WASHINGTON, DC – The House Energy and Commerce Committee today advanced two bipartisan pieces of legislation from the Communications and Technology Subcommittee that aim to improve Federal Communications Commission processes and improve federal spectrum use. The committee’s action today follows Communications and Technology Subcommittee Chairman Greg Walden’s (R-OR) announcement on Monday that bipartisan agreements had been reached on both pieces of legislation.
The committee today approved H.R. 3675, the Federal Communications Commission Process Reform Act with an amendment in the nature of a substitute offered by Chairman Walden and Subcommittee Ranking Member Anna Eshoo (D-CA). The amendment represents a bipartisan compromise that presents the commission with a framework to bring additional transparency and predictability to the FCC. It also contains some statutory provisions including changes to the sunshine rules and a permanent exception to the Antideficiency Act for the federal Universal Service Fund.
“During my tenure as chairman of the subcommittee, reforming the Federal Communications Commission has been a focus of our legislative efforts,” added Walden. “Communications and technology represent a significant portion of our national economy and today’s action will help fuel the innovation and investment in the communications and technology sectors that continue to create American jobs.”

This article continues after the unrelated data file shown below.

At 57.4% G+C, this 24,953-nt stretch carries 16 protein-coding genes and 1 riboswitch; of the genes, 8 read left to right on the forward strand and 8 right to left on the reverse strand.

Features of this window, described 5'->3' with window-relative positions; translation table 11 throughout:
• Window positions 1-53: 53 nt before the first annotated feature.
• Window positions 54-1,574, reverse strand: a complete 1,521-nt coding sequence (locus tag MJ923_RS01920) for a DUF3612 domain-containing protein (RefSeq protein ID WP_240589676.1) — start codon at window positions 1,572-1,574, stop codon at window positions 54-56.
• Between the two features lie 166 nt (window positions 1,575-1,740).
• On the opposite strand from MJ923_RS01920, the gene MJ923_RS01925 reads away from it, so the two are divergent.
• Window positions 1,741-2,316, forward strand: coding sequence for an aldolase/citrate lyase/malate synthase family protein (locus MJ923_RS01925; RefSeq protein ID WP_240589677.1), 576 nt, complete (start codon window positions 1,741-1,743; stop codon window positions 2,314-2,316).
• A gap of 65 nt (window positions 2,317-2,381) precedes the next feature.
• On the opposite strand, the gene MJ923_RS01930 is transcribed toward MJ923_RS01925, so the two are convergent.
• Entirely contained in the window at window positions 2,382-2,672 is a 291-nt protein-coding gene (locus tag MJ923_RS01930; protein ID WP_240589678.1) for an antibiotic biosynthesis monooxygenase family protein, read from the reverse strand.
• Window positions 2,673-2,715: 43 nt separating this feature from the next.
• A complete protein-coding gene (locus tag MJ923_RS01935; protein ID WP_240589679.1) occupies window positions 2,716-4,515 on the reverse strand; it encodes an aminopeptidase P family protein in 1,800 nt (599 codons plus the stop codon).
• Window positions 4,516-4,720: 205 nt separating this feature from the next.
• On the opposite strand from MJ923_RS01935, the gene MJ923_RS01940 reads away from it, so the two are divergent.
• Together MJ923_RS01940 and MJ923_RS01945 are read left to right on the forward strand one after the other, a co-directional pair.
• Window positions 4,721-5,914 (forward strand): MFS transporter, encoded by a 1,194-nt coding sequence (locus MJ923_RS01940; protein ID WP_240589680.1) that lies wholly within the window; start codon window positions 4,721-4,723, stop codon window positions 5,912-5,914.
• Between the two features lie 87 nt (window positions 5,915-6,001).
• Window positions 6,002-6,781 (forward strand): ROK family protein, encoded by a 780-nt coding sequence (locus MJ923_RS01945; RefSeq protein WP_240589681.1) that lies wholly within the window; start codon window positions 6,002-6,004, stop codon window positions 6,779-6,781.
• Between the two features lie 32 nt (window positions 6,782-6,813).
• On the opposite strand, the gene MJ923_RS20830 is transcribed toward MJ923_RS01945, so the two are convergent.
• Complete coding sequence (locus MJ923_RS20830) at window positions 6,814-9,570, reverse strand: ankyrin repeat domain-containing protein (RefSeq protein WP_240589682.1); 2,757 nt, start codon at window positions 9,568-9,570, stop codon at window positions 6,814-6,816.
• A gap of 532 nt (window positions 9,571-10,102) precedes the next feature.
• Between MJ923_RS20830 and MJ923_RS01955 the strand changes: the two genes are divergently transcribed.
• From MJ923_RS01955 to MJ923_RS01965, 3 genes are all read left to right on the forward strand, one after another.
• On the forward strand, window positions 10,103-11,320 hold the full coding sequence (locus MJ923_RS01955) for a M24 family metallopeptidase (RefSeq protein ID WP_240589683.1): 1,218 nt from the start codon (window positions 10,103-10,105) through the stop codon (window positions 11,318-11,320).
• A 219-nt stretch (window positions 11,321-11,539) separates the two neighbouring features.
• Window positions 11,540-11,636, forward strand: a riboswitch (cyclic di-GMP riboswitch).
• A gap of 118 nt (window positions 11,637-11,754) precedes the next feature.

“The agreement reached by Chairman Walden and Ranking Member Eshoo is the culmination of months of work by members and staff to find common ground for an approach that will make the FCC a stronger, more accountable agency,” added full committee Chairman Fred Upton (R-MI). “I thank them both for their hard work and look forward to its expedient approval by the House and consideration in the Senate, where it will join its companion legislation, the unanimously approved FCC Consolidated Reporting Act.”
The committee also approved H.R. 3674, the Federal Spectrum Incentive Act, authored by Reps. Brett Guthrie (R-KY) and Doris Matsui (D-CA), which creates a new path for government spectrum users to relinquish spectrum and receive a portion of net auction revenues instead of relocation costs. Guthrie and Matsui are co-chairs of the subcommittee’s bipartisan Federal Spectrum Working Group, which continues to examine how the federal government can use the nation’s airwaves more efficiently.
“I appreciate the committee’s swift action on this bill,” said Guthrie. “H.R. 3674 is essential to encourage additional spectrum, a vital component for the advancement of American innovation, to be made available for commercial use. It is encouraging to see a focus placed on this legislation and the underlying spectrum shortage.”